A new study finds that rising placebo responses may play a part in the increasingly high failure rate for clinical trials of drugs designed to control chronic pain caused by nerve damage.
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Insulin has long been known as the hormone which controls the body’s sugar levels: humans who lack or are insensitive to insulin develop diabetes. Although insulin is also made and released in the brain, its effects there have remained unclear.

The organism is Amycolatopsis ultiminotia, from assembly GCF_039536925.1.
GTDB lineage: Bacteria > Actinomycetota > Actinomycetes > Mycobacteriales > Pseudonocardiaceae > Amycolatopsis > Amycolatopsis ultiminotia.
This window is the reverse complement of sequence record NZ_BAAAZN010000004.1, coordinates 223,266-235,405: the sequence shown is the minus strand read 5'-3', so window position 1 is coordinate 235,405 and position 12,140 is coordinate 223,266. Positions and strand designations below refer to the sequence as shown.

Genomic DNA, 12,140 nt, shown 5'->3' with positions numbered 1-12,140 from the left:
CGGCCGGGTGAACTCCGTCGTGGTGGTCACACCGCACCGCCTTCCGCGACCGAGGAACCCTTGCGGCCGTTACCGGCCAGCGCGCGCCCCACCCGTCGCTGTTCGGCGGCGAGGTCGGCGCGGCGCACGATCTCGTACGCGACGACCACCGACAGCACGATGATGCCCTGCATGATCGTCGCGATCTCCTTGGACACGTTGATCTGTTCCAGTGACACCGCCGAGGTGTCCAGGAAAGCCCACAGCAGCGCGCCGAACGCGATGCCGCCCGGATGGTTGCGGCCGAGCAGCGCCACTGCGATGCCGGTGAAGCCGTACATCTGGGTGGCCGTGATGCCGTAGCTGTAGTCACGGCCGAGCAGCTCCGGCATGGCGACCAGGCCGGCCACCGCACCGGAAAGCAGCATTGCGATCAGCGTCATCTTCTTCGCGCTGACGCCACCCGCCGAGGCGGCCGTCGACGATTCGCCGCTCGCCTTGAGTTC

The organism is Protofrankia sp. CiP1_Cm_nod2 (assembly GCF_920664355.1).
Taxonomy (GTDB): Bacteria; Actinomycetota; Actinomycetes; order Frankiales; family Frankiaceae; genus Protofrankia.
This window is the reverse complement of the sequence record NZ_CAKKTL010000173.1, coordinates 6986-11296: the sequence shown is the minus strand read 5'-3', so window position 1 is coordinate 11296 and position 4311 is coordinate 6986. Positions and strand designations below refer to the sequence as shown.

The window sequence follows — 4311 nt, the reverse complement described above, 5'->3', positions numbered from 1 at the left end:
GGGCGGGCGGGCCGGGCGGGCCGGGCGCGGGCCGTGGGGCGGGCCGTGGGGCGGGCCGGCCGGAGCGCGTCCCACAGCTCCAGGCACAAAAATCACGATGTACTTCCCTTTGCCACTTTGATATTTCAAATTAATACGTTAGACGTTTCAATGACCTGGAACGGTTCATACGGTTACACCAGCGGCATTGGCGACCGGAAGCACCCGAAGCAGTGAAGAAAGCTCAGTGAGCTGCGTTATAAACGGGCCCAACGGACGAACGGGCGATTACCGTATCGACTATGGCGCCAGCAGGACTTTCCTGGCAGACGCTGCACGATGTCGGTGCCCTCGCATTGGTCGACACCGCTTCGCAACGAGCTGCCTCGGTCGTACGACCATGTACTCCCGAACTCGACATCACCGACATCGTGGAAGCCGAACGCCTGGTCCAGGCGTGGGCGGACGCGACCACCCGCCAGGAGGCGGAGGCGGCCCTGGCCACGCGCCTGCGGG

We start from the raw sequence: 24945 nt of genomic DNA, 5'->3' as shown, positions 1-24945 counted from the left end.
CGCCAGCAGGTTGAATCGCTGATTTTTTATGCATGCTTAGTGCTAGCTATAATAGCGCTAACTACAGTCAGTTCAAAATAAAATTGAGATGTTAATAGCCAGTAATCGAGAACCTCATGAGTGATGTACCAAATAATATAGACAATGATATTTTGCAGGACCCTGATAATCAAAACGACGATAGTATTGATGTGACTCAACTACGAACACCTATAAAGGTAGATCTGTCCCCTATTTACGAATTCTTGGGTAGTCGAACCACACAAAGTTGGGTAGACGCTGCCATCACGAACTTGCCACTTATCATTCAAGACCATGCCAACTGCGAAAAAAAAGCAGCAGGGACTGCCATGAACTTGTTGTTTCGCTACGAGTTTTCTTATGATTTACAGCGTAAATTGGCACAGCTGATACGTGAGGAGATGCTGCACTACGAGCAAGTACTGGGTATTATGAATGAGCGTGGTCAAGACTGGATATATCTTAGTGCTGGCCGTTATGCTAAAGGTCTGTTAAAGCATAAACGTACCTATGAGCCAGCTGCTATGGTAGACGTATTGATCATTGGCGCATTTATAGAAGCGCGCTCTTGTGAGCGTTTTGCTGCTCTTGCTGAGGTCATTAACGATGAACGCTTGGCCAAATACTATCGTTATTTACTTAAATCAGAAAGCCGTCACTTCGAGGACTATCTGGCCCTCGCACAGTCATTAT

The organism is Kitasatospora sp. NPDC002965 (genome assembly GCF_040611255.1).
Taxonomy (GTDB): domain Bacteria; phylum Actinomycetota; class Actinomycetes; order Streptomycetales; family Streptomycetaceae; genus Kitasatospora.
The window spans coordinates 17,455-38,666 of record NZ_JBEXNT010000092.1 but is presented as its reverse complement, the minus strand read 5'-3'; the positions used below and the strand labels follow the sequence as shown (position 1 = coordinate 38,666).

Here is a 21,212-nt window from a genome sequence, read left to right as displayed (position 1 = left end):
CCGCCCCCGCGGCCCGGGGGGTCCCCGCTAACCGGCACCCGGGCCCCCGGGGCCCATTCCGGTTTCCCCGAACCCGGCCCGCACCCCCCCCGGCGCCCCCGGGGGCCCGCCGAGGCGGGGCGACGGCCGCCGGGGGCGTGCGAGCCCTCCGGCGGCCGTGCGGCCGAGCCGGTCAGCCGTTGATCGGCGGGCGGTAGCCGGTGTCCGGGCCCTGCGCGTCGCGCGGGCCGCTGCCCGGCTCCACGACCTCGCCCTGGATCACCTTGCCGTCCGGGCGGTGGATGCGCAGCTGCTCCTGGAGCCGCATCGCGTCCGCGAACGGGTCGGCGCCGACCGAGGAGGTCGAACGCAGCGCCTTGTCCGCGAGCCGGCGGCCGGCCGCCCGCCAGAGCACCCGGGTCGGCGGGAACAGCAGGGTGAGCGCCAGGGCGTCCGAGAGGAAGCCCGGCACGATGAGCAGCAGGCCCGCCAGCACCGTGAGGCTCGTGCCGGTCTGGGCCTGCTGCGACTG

An international study led by scientists at McGill University reports, for the first time, that drugs that selectively target the melatonin MT2 receptor represent a novel class of analgesic drugs that could be used to treat patients with neuropathic pain.
“Not tonight, dear, I have a headache.” Generally speaking, that line is attributed to the wife in a couple, implying that women’s sexual desire is more affected by pain than men’s.